Like what you've read?

On Line Opinion is the only Australian site where you get all sides of the story. We don't
charge, but we need your support. Here�s how you can help.

  • Advertise

    We have a monthly audience of 70,000 and advertising packages from $200 a month.

  • Volunteer

    We always need commissioning editors and sub-editors.

  • Contribute

    Got something to say? Submit an essay.

 The National Forum   Donate   Your Account   On Line Opinion   Forum   Blogs   Polling   About   
On Line Opinion logo ON LINE OPINION - Australia's e-journal of social and political debate


On Line Opinion is a not-for-profit publication and relies on the generosity of its sponsors, editors and contributors. If you would like to help, contact us.


RSS 2.0

Buddhism: A matter of life and death and life

By Ian Nance - posted Monday, 13 February 2012

In Australia, the lifestyle and practice of Buddhism has grown considerably over the last few decades with large numbers of people turning to this holistic blend of philosophy, psychology, and spirituality. Although some may feel that Buddhism is ultimately an Eastern worldview with a sense of mysticism that is nearly impenetrable for a non-Buddhist, this is not necessarily so.

An exploration of Buddhism is both worthwhile and possible, for it is no longer foreign to the West, but is becoming integrated with it. Many consider its qualities such as non-violence, lack of dogma, tolerance of differences, and compassion, admirable. 

Moreover, its views on rebirth and the afterlife determine what is regarded as important in this present life. It’s not bewildering, daunting, or arcane, just practical common-sense.


Master Hsing Yun, in discussing this very important but difficult to affirm topic, points out that when we talk about rebirth, some people laugh at the idea. They consider such belief passé, and obsolete in this technologically advanced modern age. Others may think that the question of rebirth belongs strictly in the arena of religion. After all, the issue of what happens after death seems remote from ordinary everyday living.

Without future lives, existence would be short, and without meaning…the outlook of life would be forlorn and uncertain. When we are going through tough times, we often encourage ourselves by saying, “everything is going to be alright. Just wait and see how I will be doing in ten years.”

With rebirth, human existence has manoeuvring room. With rebirth, unfulfilled wishes can materialise one day. With rebirth, there will always be the next train of life for us to board.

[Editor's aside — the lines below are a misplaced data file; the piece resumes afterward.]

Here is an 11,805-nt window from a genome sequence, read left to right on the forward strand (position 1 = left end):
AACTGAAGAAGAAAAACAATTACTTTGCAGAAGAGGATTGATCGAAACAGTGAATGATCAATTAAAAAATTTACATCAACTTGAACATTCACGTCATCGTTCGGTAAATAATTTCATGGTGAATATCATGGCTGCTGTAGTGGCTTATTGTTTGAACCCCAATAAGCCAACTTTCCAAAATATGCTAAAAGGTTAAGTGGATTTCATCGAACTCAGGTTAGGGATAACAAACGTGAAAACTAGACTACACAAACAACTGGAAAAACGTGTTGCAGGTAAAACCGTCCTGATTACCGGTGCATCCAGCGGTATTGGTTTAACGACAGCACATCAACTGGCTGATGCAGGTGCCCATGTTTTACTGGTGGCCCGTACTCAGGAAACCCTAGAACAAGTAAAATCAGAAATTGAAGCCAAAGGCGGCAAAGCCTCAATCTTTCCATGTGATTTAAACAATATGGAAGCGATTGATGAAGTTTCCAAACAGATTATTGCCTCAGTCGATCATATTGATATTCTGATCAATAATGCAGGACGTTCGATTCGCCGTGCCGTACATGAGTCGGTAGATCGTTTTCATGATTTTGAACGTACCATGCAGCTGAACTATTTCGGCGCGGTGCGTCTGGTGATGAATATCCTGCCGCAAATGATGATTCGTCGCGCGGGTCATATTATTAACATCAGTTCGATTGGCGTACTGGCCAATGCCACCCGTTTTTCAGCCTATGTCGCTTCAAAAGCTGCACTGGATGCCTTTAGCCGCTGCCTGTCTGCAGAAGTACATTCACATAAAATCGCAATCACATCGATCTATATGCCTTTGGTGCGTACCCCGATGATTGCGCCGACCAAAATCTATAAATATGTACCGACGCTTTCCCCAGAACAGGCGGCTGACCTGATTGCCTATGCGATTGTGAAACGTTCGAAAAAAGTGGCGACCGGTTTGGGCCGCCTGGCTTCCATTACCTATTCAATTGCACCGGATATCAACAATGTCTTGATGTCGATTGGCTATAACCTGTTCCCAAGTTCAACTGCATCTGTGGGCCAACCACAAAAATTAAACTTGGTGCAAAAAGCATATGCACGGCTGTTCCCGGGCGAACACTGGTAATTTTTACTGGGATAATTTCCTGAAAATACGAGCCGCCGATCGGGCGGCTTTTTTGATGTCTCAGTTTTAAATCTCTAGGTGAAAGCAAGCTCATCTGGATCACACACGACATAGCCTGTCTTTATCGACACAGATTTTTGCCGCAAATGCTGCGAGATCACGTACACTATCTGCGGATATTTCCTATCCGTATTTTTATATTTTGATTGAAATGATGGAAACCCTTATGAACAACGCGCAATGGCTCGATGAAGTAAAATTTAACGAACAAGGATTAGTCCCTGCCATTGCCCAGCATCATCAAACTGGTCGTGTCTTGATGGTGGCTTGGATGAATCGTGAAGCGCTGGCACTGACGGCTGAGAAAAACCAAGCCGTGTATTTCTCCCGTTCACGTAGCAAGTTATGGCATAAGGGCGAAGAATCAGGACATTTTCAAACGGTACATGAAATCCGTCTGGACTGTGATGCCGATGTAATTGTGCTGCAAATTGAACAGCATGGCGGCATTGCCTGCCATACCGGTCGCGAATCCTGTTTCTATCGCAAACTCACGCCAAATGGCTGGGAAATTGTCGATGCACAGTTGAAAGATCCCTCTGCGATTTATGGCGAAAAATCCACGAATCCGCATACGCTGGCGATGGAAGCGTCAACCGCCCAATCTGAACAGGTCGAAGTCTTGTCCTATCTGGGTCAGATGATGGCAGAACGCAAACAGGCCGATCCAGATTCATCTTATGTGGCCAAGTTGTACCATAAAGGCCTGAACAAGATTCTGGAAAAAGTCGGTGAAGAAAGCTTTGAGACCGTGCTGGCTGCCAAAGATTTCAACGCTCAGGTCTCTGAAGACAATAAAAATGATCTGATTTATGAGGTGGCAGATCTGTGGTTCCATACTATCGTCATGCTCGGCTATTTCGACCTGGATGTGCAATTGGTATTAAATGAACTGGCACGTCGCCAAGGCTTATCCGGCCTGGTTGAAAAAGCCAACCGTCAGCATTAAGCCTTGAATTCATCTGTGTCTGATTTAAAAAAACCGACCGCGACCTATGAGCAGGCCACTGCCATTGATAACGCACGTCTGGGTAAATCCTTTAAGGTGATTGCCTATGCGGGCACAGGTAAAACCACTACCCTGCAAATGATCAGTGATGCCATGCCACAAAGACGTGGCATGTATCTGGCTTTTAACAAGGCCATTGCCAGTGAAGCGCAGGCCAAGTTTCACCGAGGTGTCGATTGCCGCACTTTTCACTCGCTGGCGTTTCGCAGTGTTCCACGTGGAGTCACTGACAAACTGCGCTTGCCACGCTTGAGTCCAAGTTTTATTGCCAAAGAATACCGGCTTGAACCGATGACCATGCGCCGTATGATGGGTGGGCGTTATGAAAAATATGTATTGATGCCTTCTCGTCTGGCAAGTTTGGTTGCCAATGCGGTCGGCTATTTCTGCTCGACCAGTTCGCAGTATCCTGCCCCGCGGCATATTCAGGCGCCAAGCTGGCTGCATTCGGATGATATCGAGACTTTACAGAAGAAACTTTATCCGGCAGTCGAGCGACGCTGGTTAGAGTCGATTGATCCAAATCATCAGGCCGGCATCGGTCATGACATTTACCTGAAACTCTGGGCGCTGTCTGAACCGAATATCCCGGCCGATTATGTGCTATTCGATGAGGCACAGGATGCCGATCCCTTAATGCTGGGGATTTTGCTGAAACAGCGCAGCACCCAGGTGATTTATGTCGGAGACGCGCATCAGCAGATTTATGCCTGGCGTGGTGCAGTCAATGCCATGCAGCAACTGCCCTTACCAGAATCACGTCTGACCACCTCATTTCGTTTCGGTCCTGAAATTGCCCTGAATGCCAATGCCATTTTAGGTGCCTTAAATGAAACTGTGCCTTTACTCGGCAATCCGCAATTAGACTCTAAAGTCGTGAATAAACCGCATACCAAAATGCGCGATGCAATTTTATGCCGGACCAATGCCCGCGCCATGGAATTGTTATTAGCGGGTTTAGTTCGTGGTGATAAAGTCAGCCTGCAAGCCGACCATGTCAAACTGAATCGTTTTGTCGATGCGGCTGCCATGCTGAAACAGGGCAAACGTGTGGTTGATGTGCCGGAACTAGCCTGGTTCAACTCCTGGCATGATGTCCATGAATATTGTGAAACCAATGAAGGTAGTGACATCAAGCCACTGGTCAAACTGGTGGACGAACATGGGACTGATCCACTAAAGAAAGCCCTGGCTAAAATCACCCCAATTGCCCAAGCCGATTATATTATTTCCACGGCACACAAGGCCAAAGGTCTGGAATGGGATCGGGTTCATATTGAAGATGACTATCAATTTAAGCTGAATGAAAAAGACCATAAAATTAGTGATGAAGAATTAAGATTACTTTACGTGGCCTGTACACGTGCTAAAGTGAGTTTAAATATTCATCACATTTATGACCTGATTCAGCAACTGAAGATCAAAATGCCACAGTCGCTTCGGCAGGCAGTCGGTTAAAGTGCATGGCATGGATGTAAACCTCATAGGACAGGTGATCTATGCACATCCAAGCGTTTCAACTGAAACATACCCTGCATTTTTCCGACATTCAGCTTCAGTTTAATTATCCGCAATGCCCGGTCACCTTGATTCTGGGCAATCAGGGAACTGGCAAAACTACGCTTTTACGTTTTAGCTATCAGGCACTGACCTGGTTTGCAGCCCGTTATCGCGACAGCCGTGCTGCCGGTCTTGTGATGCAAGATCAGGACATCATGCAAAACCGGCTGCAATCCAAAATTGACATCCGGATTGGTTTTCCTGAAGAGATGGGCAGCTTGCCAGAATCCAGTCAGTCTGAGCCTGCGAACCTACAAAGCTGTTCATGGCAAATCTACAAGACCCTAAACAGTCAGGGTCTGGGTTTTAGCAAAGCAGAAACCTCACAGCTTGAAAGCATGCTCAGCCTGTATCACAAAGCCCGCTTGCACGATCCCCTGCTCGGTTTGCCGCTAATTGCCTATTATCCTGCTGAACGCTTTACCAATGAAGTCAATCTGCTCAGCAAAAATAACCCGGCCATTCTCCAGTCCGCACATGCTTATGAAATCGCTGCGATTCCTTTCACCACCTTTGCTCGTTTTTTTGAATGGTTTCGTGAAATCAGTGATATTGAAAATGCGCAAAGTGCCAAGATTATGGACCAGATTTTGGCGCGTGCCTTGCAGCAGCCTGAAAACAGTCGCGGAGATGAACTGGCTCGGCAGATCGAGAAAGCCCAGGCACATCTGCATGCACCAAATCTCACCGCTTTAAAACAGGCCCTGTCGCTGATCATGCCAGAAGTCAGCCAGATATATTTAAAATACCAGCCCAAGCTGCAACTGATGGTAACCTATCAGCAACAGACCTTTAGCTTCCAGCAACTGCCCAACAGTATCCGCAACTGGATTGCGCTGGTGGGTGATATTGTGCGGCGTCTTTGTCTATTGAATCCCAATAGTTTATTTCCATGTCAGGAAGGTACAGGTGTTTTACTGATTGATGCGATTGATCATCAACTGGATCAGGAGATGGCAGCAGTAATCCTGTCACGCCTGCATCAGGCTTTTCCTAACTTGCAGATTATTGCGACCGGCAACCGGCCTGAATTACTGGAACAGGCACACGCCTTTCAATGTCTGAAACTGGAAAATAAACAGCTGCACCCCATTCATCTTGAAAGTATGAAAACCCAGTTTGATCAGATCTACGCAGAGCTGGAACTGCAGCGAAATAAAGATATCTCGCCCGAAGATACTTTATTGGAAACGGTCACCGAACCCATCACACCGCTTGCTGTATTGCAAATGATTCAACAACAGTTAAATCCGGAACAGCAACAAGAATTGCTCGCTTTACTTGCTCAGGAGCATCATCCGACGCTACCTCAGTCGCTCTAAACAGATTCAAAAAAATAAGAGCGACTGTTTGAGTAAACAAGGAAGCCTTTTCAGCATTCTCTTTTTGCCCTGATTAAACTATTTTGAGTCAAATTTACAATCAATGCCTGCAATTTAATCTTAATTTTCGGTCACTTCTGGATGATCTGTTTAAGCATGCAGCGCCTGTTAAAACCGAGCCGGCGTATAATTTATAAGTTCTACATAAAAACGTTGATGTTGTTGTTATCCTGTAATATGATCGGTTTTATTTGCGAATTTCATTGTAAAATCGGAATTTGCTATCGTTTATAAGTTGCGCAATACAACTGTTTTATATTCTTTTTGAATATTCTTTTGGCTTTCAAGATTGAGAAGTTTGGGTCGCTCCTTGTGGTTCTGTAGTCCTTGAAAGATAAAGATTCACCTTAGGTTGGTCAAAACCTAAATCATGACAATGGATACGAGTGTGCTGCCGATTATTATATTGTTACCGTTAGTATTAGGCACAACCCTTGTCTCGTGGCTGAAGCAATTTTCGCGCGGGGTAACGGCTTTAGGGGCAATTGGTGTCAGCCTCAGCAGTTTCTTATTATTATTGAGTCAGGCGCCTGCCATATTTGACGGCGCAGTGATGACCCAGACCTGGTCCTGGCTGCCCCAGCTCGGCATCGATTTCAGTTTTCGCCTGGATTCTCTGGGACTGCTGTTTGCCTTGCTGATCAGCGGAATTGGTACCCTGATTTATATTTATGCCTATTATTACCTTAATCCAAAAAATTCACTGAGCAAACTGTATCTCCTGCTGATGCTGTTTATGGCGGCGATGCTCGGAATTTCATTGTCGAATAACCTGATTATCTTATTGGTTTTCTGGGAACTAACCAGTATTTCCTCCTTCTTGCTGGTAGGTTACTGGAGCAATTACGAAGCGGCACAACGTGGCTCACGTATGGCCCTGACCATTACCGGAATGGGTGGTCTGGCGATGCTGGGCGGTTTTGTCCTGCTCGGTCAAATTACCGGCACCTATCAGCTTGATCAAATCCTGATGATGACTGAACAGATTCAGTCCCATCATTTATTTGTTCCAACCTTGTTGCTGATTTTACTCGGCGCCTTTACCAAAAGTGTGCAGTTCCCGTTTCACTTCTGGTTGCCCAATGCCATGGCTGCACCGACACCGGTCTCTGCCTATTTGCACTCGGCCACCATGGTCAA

All phenomena in this world, cannot escape the workings of the ‘wheel of rebirth’. The normal life processes of being born and dying are examples of rebirths. Changes in nature are also manifestations of rebirths, such as the change of the four seasons.

There is the time cycle of past, present, and future. There is the cycle of day and night. These are temporal types of rebirths, whereas the change of directions, and movement from one place to another are spatial types.

In short, everything around us is the result of rebirth. The wind blows, and gathers the clouds. Clouds turn into rain, which falls to the ground. That rain evaporates back into the sky, and becomes clouds again. This continuous process of the water cycle is a form of rebirth. Rebirth is not only found in changes in the universe, but is also evident in the many changes which one experiences during one’s lifetime, from birth to death.


According to scientific research, every cell in our body is renewed every seven years. The cellular structure, perception, and cognition of all living creatures, from simple organisms to advanced humans, is constantly moving, changing, living, and dying.

Rebirth is also at work in family relationships. At one time, we are the children of our parents, and yet in another time we become the parents of children. The changes in our economic welfare, and the ups and downs of our emotions, are also examples of rebirth. According to Buddhist teachings, we humans are constantly going through cycles of rebirth, and everything in life is subject to change.

It is just that we refer to the slow and gradual changes as “forming and ceasing”, or “changing and transforming”, and we reserve the term “the cycle of rebirth” to those changes that are rapid and sudden. These cycles are the direct consequences of karma.

  1. Pages:
  2. Page 1
  3. 2
  4. 3
  5. All

Discuss in our Forums

See what other readers are saying about this article!

Click here to read & post comments.

11 posts so far.

Share this:
reddit this reddit thisbookmark with Del.icio.usdigg thisseed newsvineSeed NewsvineStumbleUpon StumbleUponsubmit to propellerkwoff it

About the Author

Ian Nance's media career began in radio drama production and news. He took up TV direction of news/current affairs, thence freelance television and film producing, directing and writing. He operated a program and commercial production company, later moving into advertising and marketing.

Other articles by this Author

All articles by Ian Nance

Creative Commons LicenseThis work is licensed under a Creative Commons License.

Photo of Ian Nance
Article Tools
Comment 11 comments
Print Printable version
Subscribe Subscribe
Email Email a friend

About Us Search Discuss Feedback Legals Privacy